The North American Securities Administrators Association (NASAA) distributed a comment letter today outlining its opposition to the proposal by the Securities and Exchange Commission’s move to clarify the role of Finders.
A Finder is an individual that finds investors for smaller firms. A lack of clarity in current rules puts individuals at risk that introduce investors to entrepreneurs thus hampering a younger firm’s ability to raise growth capital. If you are located in a vibrant startup ecosystem, like Silicon Valley with plenty of VCs or angel investors, this may not be much of a problem but for underserved markets, it creates a challenge.
The SEC is making the move in recognition that one size does not fit all and not everyone is ready to raise capital in the public markets, a fairly common-sense approach.
This past week, the SEC’s Advisory Committee on Small Business Capital Formation unanimously agreed to submit comments providing feedback on the proposal while recognizing a better-defined rule is good for small businesses in need of capital.
Of note, is the fact that a NASAA representative who sits on the Committee voted in support of the Committee’s decision.
In the NASAA letter, the lobbying group urges the SEC not to move forward with its proposed order as the “proposal lacks adequate investor protections.”
“NASAA opposes the proposal because it seeks to expand the private markets without providing any commensurate effort to protect investors from the enhanced risk of fraud in an unregulated environment,” stated Lisa A. Hopkins, NASAA President and West Virginia’s Senior Deputy Securities Commissioner.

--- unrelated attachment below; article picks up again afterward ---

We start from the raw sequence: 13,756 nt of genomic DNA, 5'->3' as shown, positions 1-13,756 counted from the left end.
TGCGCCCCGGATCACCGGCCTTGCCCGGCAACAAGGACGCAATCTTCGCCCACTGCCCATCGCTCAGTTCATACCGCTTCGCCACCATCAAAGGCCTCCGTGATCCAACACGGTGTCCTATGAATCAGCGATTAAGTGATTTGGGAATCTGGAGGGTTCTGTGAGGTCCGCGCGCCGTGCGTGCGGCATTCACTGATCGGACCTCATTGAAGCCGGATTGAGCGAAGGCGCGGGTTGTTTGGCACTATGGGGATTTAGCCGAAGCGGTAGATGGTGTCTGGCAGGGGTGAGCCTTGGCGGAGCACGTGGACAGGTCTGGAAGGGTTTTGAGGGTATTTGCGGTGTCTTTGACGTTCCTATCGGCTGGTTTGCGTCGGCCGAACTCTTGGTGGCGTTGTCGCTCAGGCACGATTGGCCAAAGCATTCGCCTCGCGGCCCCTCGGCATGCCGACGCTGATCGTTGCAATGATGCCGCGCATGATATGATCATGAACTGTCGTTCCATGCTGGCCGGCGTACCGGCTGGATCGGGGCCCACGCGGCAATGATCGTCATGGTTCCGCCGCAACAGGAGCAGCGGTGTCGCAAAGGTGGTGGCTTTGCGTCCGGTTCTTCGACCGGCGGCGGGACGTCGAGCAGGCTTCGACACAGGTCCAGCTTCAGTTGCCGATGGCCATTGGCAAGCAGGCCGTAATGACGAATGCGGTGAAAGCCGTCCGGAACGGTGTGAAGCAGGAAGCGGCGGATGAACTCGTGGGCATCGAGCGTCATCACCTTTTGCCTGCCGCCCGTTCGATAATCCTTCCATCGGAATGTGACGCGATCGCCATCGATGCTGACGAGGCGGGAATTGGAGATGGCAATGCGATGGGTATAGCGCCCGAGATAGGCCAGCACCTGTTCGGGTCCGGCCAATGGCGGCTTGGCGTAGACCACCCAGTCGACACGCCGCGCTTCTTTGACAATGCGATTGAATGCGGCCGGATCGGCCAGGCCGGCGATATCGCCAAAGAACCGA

NASAA is of the opinion that the controls proposed by the SEC would be “inadequate because they cannot ensure that finders would solicit sophisticated investors only, they are too vague to enforce, they cannot be monitored for compliance, and they are susceptible to abusive practices that could harm small business capital formation.”
Hopkins said the SEC’s comments that Finders help underserved markets “should be viewed skeptically.”
“For example, the proposal does not limit the size, location, or nature of the issuers that can work with finders, nor does it limit the amount of compensation that finders can receive. “As proposed, the only factor that would motivate finders to pursue one opportunity over another would be the compensation offered by the issuer. There is therefore no reason to believe that the proposal would help capital flow to underserved areas or particular issuers.”
Additionally, NASAA reported that 30 state securities regulators have signed a letter to the SEC raising concerns about the proposed exemption as they are concerned it will harm investors.
Comments on the Finders proposal were due yesterday but it is typical for letters to trickle in after the official deadline. The list of comments is available here.
NASAA’s comment letter is embedded below.